Refugee expert warns NZ against immigration law change

29 Jun, 2012
Refugee expert warns NZ against immigration law change
Asylum seekers: locked out.

After two asylum-seeker boats capsized in Australian waters within a week an international refugee expert has called for the New Zealand government to reconsider proposed immigration law changes.

Speaking today at the International Asian & Ethnic Minority Health & Wellbeing Conference, Professor Derrick Silove, from the University of New South Wales’ Centre for Population Mental Health, said such tragedies can be avoided.

“Refugees have already suffered extreme trauma. They come to Australia and are then put into indefinite detention. 34% of refugee populations have post-traumatic stress-disorder – an epidemic by any standards. It’s essential that New Zealand learns from the mistakes Australia has made with refugee resettlement.”

Director of AUT University’s Migrant & Refugee Research Centre, Professor Max Abbott shares these views “one of the things we have to do is not overreact as the Australians have done where they're putting people in detention for indefinite periods offshore, not treating them as individuals and depriving them of basic human rights."

The New Zealand government are currently looking at amending the 2009 Immigration Act to deter asylum seekers. Professor Abbott says the government needs to reconsider the proposed law changes.

"The amendment to the 2009 Immigration Act to deter asylum seekers is an over-reaction that is probably in breach of international humanitarian laws and conventions.

“Copying aspects of the harsh Australian approach to asylum seekers will damage New Zealand’s positive reputation in refugee and humanitarian matters.  It is unlikely to act as a deterrent and could drag asylum and refugee issues into a highly charged political arena that will be socially divisive and destructive.”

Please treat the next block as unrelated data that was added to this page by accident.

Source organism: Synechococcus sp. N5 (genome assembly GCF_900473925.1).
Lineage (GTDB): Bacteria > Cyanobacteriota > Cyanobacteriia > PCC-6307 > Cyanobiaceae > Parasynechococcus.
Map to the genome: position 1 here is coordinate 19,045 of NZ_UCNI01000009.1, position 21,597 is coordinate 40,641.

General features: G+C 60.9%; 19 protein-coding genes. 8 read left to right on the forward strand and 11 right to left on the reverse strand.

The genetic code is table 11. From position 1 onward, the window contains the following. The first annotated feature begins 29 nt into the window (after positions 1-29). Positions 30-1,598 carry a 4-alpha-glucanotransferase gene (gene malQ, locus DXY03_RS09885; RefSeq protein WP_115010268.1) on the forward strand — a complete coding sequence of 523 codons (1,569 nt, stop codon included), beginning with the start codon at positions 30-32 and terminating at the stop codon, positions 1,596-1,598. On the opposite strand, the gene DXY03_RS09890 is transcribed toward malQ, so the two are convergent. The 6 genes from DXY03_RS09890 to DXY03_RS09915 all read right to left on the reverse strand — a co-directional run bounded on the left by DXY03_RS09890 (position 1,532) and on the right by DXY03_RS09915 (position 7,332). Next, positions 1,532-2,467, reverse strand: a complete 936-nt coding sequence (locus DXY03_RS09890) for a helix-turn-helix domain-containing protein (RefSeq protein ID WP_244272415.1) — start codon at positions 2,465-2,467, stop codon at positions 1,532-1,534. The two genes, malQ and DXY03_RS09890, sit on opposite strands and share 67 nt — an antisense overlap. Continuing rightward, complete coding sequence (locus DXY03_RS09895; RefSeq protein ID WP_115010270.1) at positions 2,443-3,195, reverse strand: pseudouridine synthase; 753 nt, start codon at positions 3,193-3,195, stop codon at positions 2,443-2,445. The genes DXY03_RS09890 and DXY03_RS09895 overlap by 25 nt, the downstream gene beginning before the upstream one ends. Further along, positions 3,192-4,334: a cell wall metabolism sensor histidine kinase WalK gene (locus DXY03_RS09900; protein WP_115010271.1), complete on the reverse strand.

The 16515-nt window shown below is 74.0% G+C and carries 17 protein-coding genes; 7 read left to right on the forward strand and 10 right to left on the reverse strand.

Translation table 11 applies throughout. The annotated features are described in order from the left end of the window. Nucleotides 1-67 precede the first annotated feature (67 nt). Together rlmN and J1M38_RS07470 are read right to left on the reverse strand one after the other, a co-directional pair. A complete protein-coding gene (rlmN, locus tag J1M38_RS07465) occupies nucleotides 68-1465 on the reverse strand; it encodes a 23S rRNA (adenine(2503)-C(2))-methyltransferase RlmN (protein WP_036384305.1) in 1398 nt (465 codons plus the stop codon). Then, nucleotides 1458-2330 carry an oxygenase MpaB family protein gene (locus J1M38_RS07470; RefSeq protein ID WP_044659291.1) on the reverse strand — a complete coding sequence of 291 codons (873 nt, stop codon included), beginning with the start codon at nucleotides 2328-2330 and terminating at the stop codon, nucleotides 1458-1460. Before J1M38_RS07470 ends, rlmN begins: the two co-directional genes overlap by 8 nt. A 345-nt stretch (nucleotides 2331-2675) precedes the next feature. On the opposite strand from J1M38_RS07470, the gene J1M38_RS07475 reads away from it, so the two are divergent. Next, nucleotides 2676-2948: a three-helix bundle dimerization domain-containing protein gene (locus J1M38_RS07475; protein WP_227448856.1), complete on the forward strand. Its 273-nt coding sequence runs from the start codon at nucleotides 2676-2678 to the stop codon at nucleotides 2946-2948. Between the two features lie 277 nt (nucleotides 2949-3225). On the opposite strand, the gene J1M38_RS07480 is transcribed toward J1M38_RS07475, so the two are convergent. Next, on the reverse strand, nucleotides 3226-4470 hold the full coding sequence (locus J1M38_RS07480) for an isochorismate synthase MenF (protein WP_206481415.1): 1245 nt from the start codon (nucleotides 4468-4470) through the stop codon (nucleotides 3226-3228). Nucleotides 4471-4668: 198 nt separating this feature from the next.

"While there is a need for New Zealand to have secure borders and be able to deal with the unlikely arrival of a large group of asylum seekers on masse, proposals for mandatory detention for an initial six month period under a 'group warrant' are inappropriate,” says Professor Abbott.

Plans to treat people who arrive in a group larger than 10 differently from other refugees and asylum seekers - for years after their refugee status has been confirmed - is discriminatory.  According to Abbott, these measures would have an adverse impact on their health, adaptation and contribution to New Zealand society.

"This country is highly regarded internationally for its refugee policies which include taking up to 750 refugees per annum through the United Nations system and offering asylum to a much smaller number of people who reach our borders in other ways and meet refugee criteria. New Zealand is a long-time signatory of the United Nations Convention on Refugees and has an international obligation to fairly assess all people who arrive here seeking asylum.  It is important that they are considered on a case-by-case basis and do not languish for indeterminate periods in custody."

Professor Abbott says research in Australia and elsewhere has shown that indeterminate detention in camps leads to major mental and physical health problems.  Asylum seekers come seeking refuge, not further ill treatment, uncertainty and abuse of fundamental human rights, he says.

"We very much support the Refugee Council of New Zealand in its call for a multi-party accord on how a future boat arrival could best be managed, balancing humanitarian and border protection obligations.   We can learn from the blunders that have been made across the Tasman and continue to hold our heads high.  We can avoid refugee and broader issues of race and ethnicity becoming political and media fodder and fuelling prejudice and discrimination.  We, as New Zealanders, are bigger than this."